The second family of Perissodactyle Ungulates, the Tapirs, has a still more remarkable distribution. Out of the five known species four belong to the Neotropical Region, while the fifth, which in some respects is more closely allied to one of the American Tapirs than the American Tapirs are to one another, is an inhabitant of the Oriental Region, being met with only in the Malay Peninsula and Sumatra. This is a good instance of the rare phenomenon of “discontinuous distribution" which, however, may be explained by the fact known from geology

that the Tapirs were formerly a prevalent group over a large portion of the earth's surface, so that in these days we have only to deal with a few scattered remnants of a former considerable series.

Of the American Tapirs two (Tapirus bairdi and T. dowi) are found in Central America, a third (T. roulini) occurs in the Andes of Colombia and Peru, and a fourth (T. americanus) is widely distributed over the South American continent from Venezuela to Paraguay.

The Tapirs may be therefore considered as a characteristic form of the Neotropical and Oriental Regions, and a “lipomorph” or absent form in all other parts of the world's surface.


The third family of Perissodactyle Ungulates comprises the Horses (Equidæ),' now a very isolated group, although allied to the Tapirs by many extinct intermediate forms. The Horses at present known to exist in a state of nature belong to about nine species, of which three may be attributed to the Palæarctic Region and six to the Ethiopian. Among the Palæarctic species the recently discovered Equus prjevalskii of the deserts of Central Asia is the sole living representative of the typical section of the genus Equus with callosities on both the fore and hind limbs. The other eight species all belong to the Asinine section, with callosities upon the hind limbs only. Unless it shall turn out to have been Equus prjevalskii, the exact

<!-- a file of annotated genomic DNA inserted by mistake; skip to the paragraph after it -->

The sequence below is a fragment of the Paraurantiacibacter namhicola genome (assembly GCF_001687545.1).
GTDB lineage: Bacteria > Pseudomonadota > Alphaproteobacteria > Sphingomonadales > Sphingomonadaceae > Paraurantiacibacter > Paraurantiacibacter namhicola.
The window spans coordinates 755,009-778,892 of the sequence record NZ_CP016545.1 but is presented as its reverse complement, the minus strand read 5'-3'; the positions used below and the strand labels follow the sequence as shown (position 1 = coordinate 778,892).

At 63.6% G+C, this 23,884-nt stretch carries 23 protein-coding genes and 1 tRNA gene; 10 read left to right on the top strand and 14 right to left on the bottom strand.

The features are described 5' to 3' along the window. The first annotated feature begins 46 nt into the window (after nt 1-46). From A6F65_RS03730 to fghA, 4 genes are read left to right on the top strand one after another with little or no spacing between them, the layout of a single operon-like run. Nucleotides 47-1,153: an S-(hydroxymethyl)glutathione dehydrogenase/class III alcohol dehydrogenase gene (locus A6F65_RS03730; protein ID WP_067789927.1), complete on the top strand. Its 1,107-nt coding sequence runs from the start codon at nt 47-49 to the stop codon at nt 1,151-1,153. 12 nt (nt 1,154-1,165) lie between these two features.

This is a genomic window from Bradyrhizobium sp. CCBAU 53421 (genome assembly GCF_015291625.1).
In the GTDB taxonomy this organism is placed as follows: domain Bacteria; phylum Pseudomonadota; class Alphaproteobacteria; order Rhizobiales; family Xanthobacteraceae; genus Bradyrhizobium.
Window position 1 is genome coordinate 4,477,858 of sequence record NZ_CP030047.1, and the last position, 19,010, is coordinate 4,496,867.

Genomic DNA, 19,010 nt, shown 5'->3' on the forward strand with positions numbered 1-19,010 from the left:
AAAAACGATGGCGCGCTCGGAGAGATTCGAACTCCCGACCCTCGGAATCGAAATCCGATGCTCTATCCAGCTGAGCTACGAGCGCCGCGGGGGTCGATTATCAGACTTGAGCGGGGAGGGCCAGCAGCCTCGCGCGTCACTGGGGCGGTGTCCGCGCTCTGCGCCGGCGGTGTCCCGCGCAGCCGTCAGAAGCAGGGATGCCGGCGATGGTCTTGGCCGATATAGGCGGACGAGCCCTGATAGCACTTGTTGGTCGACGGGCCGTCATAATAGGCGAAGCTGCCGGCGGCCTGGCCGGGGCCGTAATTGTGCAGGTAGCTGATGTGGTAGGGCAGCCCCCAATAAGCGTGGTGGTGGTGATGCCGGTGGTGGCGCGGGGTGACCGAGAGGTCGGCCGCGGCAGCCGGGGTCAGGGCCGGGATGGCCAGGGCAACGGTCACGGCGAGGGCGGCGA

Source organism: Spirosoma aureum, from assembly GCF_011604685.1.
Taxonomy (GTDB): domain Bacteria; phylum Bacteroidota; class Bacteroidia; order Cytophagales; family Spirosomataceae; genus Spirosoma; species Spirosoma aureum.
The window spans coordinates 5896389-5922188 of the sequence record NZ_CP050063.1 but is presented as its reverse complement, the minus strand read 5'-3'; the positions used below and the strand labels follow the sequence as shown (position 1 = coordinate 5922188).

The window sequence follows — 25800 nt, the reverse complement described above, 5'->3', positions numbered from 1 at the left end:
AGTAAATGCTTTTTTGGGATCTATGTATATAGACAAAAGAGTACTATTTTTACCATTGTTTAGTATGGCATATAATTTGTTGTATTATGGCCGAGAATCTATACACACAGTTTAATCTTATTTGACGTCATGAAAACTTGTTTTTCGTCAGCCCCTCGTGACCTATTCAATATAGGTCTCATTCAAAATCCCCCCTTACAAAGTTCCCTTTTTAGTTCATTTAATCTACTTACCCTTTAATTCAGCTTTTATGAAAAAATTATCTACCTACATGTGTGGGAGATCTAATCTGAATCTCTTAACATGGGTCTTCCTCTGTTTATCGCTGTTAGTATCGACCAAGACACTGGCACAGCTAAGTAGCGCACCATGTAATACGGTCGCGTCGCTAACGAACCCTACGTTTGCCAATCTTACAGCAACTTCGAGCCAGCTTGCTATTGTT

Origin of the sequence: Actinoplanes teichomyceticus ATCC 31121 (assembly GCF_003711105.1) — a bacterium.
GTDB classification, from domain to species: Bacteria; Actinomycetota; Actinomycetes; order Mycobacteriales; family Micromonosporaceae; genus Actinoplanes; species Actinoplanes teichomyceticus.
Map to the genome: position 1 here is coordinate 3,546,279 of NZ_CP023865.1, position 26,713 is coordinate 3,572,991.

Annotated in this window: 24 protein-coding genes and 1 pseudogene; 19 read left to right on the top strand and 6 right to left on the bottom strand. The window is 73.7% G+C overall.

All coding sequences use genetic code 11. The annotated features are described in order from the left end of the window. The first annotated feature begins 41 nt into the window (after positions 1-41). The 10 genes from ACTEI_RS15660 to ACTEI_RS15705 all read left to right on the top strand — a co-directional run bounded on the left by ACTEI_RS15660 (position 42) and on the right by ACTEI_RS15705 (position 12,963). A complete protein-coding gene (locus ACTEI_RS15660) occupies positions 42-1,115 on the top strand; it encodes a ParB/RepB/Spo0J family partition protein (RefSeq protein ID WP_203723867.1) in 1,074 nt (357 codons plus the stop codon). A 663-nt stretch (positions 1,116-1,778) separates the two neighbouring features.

1 On the species of Horse, consult Sir William Flower's “The Horse" (London, 1891, Kegan Paul & Co.),


progenitor of our domestic Horse is extinct, but it was in all probability of Palæarctic origin.

The two Asses of Asia are the Kiang of High Tibet (Equus kiang), which is a larger animal clad with a thick coat of fur in winter, and the smaller, more sandy-coloured and thin-coated Onager (Equus onager), which occurs in many parts of the deserts of Western Asia and intrudes into the Oriental Region in Cutch. Passing on to Africa we find two members of the Asinine section still wild in the North-eastern part of that continent. These are Equus taniopus of the deserts of Nubia and E. somalicus of Somaliland. The former of these was probably the origin of our domestic Ass (Equus asinus). Going farther southwards into Africa we meet with four distinct species of the beautifully striped Asses commonly called Zebras, viz. (1) the Quagga (E. quagga) of the Cape Colony, now nearly, if not quite, extinct; (2) the Mountain Zebra (E. zebra) also confined to Africa south of the Zambesi, and now becoming extremely rare; (3) Burchell's Zebra (E. burchelli) distributed under slightly varying characters from the Transvaal to British East Africa along the eastern portion of the continent; and (4) Grévy's Zebra (E. grevii) of southern Abyssinia and Somaliland.

The Horses (Equide) of the present epoch may, therefore, be regarded as characteristic of the Palearctic and Ethiopian Regions.


At the head of the great Arctiodactyle section of the Ungulates, which we now enter upon, we meet with the